Tuesday, November 29, 2005


Dr. Rohini Anand, Senior Vice President and Chief Diversity Officer of Sodexho, will deliver Geneseo's third annual President's Lecture on Diversity on Wednesday, December 7, 2005, at 3:00 p.m. in the Robert W. MacVittie College Union Ballroom.

When I first saw this announcement the name Sodexho sounded familiar but I could not place it. Later someone told me it was the notorious corporation that had attracted so much attention for its vigorous union busting activities, ownership of private prisons, and a class action discrimination suit. I wondered why someone from a company like that had been invited to Geneseo to talk about diversity.

A little Googling turned up one possible reason. The campaign against Sodexho seems to have forced some company changes. Colorado Collge Fair Labor (CCFL), a student group, gives details about their campaign and its successes. Students, labor unions, and community groups can work together and win sometimes.

However, CCFL also concluded that "Sodexho still does not pay its workers enough, still has employees without health insurance for their families, and still runs anti-union campaigns."

Sodexho is a transnational corporation. The U.S. subsidiary may have made some changes but the larger entity has not. Corporate Watch UK has an extensive website detailing Sodexho's bad habits. Read them and judge for yourself.

There are some successes in Canada.

UNITE HERE workers win an organizing campaign at two Sodexho sites in Toronto.

UNITE HERE Canada has begun organizing the employees of Sodexho Canada on the York University campus.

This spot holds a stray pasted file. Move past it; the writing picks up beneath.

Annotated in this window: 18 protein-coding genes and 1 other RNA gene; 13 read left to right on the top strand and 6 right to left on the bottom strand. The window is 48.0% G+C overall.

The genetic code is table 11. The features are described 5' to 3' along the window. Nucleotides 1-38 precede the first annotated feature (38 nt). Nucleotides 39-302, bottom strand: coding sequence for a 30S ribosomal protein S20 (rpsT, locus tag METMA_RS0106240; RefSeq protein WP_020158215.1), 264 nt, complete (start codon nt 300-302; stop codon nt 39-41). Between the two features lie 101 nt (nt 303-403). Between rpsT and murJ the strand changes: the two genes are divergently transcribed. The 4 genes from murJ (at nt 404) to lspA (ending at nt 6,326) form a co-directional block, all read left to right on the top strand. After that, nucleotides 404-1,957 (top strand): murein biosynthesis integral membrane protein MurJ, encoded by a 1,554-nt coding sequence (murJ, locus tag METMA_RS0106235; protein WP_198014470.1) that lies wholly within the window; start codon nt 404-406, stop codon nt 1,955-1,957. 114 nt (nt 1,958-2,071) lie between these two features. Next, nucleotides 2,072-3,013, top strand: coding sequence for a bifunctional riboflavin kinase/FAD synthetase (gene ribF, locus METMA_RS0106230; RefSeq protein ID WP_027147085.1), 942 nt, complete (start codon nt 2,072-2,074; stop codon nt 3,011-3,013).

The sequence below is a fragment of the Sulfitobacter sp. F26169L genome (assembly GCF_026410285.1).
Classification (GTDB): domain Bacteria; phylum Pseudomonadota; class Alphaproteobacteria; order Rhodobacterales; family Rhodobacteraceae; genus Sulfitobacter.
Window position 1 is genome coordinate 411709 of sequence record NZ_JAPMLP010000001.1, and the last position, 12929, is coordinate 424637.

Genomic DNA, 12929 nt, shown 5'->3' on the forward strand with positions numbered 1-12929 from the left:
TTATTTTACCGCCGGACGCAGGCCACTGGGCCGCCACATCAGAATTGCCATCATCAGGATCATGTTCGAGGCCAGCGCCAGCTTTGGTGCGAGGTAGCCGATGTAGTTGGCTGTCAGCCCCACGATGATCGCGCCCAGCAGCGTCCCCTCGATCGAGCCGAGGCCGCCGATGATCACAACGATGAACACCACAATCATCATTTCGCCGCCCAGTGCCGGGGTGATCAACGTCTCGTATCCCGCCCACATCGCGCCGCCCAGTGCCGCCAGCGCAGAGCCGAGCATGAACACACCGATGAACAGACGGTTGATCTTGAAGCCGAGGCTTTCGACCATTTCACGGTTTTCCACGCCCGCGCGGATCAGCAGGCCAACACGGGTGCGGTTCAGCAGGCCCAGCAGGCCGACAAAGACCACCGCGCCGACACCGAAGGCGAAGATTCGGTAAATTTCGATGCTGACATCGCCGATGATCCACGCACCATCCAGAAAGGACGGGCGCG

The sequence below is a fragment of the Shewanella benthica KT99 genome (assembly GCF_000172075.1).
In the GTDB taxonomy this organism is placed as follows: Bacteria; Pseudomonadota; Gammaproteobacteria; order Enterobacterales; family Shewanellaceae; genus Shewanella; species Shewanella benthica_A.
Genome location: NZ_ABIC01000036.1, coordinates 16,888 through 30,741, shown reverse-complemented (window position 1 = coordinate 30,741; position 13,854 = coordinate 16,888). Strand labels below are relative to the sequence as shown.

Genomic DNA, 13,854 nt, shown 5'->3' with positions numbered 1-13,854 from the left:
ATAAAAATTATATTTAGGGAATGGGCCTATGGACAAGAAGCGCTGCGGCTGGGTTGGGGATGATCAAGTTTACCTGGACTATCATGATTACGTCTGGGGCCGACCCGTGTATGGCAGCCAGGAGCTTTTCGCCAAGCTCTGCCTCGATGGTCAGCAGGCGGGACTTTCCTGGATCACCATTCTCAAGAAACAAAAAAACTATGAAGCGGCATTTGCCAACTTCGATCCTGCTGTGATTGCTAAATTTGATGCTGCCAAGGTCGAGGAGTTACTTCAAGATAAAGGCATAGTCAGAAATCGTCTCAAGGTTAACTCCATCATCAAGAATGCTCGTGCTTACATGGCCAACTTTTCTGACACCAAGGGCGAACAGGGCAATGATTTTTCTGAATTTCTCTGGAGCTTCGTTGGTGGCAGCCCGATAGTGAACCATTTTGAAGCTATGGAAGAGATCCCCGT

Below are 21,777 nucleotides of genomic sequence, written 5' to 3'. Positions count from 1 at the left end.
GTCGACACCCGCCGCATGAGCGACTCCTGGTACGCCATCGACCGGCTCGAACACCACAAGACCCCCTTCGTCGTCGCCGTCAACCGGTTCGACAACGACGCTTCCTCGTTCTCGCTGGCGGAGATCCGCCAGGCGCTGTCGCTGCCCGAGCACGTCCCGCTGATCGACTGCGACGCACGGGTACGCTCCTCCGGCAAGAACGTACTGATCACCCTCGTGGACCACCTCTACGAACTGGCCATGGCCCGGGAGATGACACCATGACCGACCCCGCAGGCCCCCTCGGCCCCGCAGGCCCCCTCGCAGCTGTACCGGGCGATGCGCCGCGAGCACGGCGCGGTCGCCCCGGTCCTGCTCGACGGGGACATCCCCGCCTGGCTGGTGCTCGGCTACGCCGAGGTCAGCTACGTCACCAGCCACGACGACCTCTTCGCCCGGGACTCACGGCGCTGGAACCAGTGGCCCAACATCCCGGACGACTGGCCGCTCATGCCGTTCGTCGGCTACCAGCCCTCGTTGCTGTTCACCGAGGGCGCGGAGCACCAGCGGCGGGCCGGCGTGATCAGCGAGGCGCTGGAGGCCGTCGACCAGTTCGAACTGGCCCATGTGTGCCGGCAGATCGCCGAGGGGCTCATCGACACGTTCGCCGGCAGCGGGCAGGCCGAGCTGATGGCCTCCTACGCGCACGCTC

It is harder to win organizing campaigns in the U.S., but not impossible, because U.S. laws are more favorable to companies than to unions and the National Labor Relations Board, especially under the Bush administration, is essentially anti-union.

I don't know what Dr. Anand will tell us about diversity, but I doubt that her experience at Sodexho can teach us much about community. The food service workers, grounds keepers, custodial workers, and others at Geneseo are represented by unions. They don't get paid enough and their working conditions are not as good as they should be, but they are better off working at Geneseo that they would be if that work had been outsourced to Sodexho (or one of its competitors).

I hope that members of the Community and Diversity Commission or the department chairs in their meetings with Dr. Anand will ask her about Sodexho's current actions when their workers want to form a union.

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